I was sitting in Starbucks writing and blogging when this man I had never seen struck up a conversation. We began talking politics and it ultimately turned to healthcare. I was not sure where he stood on the Affordable Care Act (Obamacare) but he sure hates the American healthcare system.
It turns out, Ron Julian is at that age where he is close to qualifying for the Medicare he earned working all his life. He is however, as a small business owner, without health insurance. It is simply too expensive for a man his age. He went overseas for cataract surgery and said he would get any major surgery overseas until his Medicare kicked in.
After discussing Ron’s international form of acquiring healthcare, he told me about his niece Rhonda Julian who recently had a bout with breast cancer. He told me to call her up and to check out her website. Her website left me completely inspired. She detailed her complete breast cancer ordeal with an openness rarely seen.
Rhonda’s daughter Jada accidentally elbowed her on her breast one afternoon. She went to the doctor a few days later when the pain/swelling did not subside. It turned out that elbow from her daughter resulted in her discovering she had breast cancer.
Rhonda’s approach to handling her diagnoses was both brave and inspirational. She first leveled with her daughter and told her, “You saved mommy’s life.” Most importantly she made her daughter an integral part of her breast cancer ordeal in a positive manner by keeping her involved at every step of the way.
She created a website. Her website became one of her stress relievers. What it also became unbeknownst to her, was inspiration to some and support for her from afar.
Rhonda is a resident of the state of Massachusetts. She had recently moved back to the state. A month before the discovery of her breast cancer, she had a bout with kidney stones. At that time she did not have insurance. The individual mandate in Massachusetts meant going forward she had to have insurance, in her case partially subsidized.
Because Rhonda had insurance she had no fear of going to the doctor. She knew she would be covered. She knew that visit would not bankrupt her. She said, “If I did not have insurance, it would have been a big issue for me.”
There are millions of Americans outside of Massachusetts who would have put off going to the doctor. They would rather take a chance than to lose the little they have. How many Americans have died because their states, their country did not provide a human centric healthcare infrastructure as opposed to a profit centric one?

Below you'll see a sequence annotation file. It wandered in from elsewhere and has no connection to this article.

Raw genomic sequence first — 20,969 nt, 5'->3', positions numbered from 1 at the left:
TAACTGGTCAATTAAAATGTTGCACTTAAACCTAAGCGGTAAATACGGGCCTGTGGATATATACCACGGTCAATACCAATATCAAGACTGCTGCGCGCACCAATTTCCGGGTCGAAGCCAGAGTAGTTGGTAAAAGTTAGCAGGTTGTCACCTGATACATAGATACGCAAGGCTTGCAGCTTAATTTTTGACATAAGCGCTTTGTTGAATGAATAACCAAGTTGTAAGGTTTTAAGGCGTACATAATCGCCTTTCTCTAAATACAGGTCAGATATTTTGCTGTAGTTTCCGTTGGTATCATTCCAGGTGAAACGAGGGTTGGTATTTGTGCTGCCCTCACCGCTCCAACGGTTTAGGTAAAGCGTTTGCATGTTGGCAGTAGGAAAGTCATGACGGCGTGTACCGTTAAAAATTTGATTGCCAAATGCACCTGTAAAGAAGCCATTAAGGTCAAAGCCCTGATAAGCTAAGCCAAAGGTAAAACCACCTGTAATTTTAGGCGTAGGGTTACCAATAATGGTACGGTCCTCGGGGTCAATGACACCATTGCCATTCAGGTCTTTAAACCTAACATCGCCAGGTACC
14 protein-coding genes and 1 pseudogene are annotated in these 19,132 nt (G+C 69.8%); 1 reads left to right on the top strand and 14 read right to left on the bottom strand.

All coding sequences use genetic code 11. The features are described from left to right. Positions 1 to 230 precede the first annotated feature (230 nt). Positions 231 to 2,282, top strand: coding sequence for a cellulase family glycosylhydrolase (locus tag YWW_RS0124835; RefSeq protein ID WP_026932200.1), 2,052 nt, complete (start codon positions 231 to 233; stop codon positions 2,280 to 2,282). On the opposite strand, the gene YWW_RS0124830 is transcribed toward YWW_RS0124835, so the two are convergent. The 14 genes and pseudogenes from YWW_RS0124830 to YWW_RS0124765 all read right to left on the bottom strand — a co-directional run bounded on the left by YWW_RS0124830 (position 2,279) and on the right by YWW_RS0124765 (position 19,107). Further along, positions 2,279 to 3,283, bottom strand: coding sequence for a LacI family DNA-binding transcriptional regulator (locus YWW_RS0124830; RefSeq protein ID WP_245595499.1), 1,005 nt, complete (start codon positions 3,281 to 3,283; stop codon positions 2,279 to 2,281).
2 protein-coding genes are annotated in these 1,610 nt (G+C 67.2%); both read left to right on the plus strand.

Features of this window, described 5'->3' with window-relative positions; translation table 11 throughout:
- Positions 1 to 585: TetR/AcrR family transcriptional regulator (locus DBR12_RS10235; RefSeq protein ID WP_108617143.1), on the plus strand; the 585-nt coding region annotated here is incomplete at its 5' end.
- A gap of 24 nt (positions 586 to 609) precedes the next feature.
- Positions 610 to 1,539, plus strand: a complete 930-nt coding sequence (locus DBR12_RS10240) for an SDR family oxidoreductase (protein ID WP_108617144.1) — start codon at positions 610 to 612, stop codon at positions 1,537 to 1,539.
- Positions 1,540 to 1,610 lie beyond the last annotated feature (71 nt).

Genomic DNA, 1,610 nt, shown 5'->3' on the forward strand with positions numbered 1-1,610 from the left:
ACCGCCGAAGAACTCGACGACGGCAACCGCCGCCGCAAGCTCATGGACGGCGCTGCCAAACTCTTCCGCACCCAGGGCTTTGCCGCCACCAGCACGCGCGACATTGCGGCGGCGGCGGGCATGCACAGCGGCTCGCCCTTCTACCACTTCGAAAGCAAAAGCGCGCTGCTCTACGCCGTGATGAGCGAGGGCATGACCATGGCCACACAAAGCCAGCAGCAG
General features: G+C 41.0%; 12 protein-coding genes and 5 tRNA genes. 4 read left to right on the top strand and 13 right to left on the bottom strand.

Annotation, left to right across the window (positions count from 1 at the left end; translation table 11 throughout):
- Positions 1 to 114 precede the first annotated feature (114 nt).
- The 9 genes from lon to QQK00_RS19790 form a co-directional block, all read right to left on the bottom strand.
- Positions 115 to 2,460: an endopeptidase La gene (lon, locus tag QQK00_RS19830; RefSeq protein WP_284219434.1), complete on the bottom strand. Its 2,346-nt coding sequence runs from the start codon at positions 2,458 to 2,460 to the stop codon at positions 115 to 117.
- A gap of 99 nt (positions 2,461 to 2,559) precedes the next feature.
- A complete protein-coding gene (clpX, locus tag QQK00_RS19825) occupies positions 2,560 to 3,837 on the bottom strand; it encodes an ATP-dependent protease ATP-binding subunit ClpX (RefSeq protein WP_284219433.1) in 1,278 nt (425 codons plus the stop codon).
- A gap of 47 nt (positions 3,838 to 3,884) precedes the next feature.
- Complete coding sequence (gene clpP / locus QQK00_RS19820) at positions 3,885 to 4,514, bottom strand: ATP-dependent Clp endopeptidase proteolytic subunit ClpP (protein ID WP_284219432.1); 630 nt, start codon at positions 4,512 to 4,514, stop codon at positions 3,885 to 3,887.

Rhonda’s story is a happy one because her state government earlier than most decided to do right by their citizens. Her story is proof that it isn’t only older people that should have reliable health insurance, but the young as well. Even a 29 year old can get breast cancer.
When the Affordable Care Act is implemented fully in 2014, Rhonda’s story can be the story for most in similar situations. Unfortunately for millions in Red States where governors have inhumanely decided not to adopt the Medicaid expansion of Obamacare, many will die unnecessarily.
After receiving lots of support from her community, Rhonda wanted to do something to give back. She created The Paint Her Pink Foundation. On October 20th her foundation will be hosting the Paint Her Pink Ribbon Rally. She intends to raise breast cancer awareness in her community by wrapping trees in pink ribbons in several of the surrounding parks.
Who expects to get breast cancer in their 20s.
Julian said many young people never think about getting cancer yet alone breast cancer. She wants to use her foundation to foment awareness in young women. She also wants to make those who are going through the treatments to, feel good about themselves throughout the process. After all one heals better with personal positive affirmations.
Rhonda Julian is not a particularly political person. She is a single mother who works to take care of her family. She makes up a part of the complicated American fabric. Because she lives in a state where her government is responsive to the needs of its people, as difficult as her breast cancer ordeal is, she has the support of her government and her community. Good government should be seamless.
Would it not be wonderful if her story was possible in every corner of America? Those that oppose universal healthcare, Obamacare being that transition, ensure that many with Julian’s difficult but bearable experience with breast cancer will be relegated to an inhumane and debilitating experience.